Friday, June 3, 2016

Traditional problem solving and strategic planning leads to more of the same -- and similar results

We're struggling with a good thing at our school district: continuing growth in student enrollments. In fact, our district has grown from around 800 students some twenty-years ago to nearly 2,000 today. The district was not designed for that many students. It's a one-square-mile school district that anchors a similar size community that was fully developed by the 1940s. There is no room to grow and the low property values do not support a sufficient level of bonding to build new structures.

With the exception of early childhood classrooms, traditional class sizes are bulging particularly at the middle and high school levels. Of course many think that the additional students bring additional dollars so what's the problem? There are several:
  • Those dollars have not come quickly enough since a sizable cut in per-pupil funding back in 2010.
  • The value of those dollars have eroded substantially since 1995 due to inflation. In fact, just to keep up with inflation would require our district to receive a 33% increase in the foundation allowance, the primary K-12 funding allocation set each year by our legislature.
  • Most of the growth in enrollment has been with high-needs students who are growing up in poverty and many of which have limited English proficiency skills; this leads to higher costs for a greater level of supports.
  • Michigan is a school-choice state and districts have to compete with each other for programming or risk losing students; this leads to higher costs for higher-level academic and extra-curricular programs to keeps students enrolled.
  • To find and keep quality teachers and administrators in a high-risk, over-populated district also means we have to compete with neighboring, more-affluent districts in salaries and benefits.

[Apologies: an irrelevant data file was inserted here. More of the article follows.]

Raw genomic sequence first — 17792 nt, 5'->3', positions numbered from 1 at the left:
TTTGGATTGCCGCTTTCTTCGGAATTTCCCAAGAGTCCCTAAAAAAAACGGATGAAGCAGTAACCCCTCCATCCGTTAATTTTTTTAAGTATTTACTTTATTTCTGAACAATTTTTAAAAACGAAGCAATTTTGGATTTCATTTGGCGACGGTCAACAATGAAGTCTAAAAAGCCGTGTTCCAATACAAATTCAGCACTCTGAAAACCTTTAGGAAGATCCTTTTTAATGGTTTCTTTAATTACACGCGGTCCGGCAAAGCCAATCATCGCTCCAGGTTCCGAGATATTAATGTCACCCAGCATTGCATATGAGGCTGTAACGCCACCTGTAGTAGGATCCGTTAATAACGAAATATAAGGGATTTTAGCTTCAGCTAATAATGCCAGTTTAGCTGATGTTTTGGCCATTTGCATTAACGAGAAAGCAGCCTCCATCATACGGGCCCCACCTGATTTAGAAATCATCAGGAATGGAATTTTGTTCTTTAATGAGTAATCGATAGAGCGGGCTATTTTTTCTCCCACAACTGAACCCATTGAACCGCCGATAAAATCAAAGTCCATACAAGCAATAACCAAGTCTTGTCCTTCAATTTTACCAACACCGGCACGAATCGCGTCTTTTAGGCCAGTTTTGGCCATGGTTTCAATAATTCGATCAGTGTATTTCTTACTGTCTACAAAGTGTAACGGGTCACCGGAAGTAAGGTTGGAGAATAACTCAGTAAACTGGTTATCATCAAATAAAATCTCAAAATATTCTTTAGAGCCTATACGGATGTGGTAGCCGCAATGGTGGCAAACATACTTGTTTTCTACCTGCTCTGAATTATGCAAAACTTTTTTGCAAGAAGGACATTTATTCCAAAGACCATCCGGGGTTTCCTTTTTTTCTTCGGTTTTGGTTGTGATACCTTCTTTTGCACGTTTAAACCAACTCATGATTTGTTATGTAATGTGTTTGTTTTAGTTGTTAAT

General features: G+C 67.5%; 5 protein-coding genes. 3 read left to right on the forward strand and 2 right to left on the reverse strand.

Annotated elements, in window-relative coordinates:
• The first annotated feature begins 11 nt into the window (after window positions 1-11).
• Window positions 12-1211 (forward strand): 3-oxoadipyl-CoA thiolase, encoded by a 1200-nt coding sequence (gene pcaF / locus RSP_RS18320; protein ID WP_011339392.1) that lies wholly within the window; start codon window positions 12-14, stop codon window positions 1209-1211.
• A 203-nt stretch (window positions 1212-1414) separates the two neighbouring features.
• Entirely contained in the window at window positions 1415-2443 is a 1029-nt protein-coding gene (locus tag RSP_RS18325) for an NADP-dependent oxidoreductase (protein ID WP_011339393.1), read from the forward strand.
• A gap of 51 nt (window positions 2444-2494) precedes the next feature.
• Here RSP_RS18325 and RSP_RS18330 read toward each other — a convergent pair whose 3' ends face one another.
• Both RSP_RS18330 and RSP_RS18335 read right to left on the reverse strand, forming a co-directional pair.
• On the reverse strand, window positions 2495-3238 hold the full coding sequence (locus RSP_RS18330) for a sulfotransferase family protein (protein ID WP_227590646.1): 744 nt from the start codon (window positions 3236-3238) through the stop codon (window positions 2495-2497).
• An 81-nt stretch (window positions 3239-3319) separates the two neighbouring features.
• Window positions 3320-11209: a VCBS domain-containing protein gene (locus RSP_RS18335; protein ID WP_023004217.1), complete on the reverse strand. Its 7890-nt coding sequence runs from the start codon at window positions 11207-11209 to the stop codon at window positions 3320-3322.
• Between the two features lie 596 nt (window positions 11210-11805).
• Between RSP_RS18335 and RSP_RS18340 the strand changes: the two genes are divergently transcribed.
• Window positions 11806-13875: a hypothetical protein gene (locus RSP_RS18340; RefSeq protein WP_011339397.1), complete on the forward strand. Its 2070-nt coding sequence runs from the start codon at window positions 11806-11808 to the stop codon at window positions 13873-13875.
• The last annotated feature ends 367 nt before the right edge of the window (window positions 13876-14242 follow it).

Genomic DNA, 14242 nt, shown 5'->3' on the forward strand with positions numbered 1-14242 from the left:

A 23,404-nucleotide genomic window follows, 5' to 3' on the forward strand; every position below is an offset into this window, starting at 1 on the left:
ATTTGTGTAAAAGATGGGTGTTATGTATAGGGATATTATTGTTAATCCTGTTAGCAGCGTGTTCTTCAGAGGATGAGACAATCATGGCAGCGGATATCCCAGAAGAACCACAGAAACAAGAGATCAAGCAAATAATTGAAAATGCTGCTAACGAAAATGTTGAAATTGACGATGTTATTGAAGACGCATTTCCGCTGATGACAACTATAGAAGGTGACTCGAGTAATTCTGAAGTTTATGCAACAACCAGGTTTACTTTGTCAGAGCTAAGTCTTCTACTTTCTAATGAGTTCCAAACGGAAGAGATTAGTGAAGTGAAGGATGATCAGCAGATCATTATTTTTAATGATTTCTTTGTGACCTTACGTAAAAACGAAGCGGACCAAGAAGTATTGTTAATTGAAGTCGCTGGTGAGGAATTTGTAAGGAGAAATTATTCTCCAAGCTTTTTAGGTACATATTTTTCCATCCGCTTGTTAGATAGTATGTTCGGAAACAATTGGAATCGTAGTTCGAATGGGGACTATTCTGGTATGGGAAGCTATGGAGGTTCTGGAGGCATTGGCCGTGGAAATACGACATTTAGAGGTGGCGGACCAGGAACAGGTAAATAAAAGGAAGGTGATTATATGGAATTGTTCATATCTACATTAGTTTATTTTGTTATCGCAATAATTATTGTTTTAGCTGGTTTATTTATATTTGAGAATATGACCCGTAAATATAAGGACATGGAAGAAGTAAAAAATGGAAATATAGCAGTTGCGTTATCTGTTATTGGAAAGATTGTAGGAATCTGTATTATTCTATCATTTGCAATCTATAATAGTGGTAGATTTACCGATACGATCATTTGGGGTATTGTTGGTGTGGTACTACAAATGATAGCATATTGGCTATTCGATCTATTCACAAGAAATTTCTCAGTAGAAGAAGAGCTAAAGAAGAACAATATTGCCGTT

It's difficult to keep up with both rising enrollments and the traditional means of solving those problems -- i.e., throw more money and staffing at the problem -- aren't available. Couple this with the fact that all of our school buildings are completely out of space to add anymore classrooms and you can see why traditional problem-solving is not going to get us to where we need to go.

And on top of it, solving problems the old way doesn't model the kind of problem-solving our students need to learn: human-centered design thinking.

Traditional problem-solving typically looks for the traditional solutions to old problems. Traditional strategic planning typically takes the financial situation and builds a vision around it. Neither takes into consideration the needs of the students nor do they focus on ideating and prototyping creative solutions that center on empathy for the students and teachers. They are band-aid processes that simply look to stem the bleeding and that is it.

So as we wrestle with the wonderful problem of more parents and students wanting to move into our district and attend our schools, it's going to take real design-thinking to move us forward.

The question is whether or not our administrative team and teacher leaders are up to the task?

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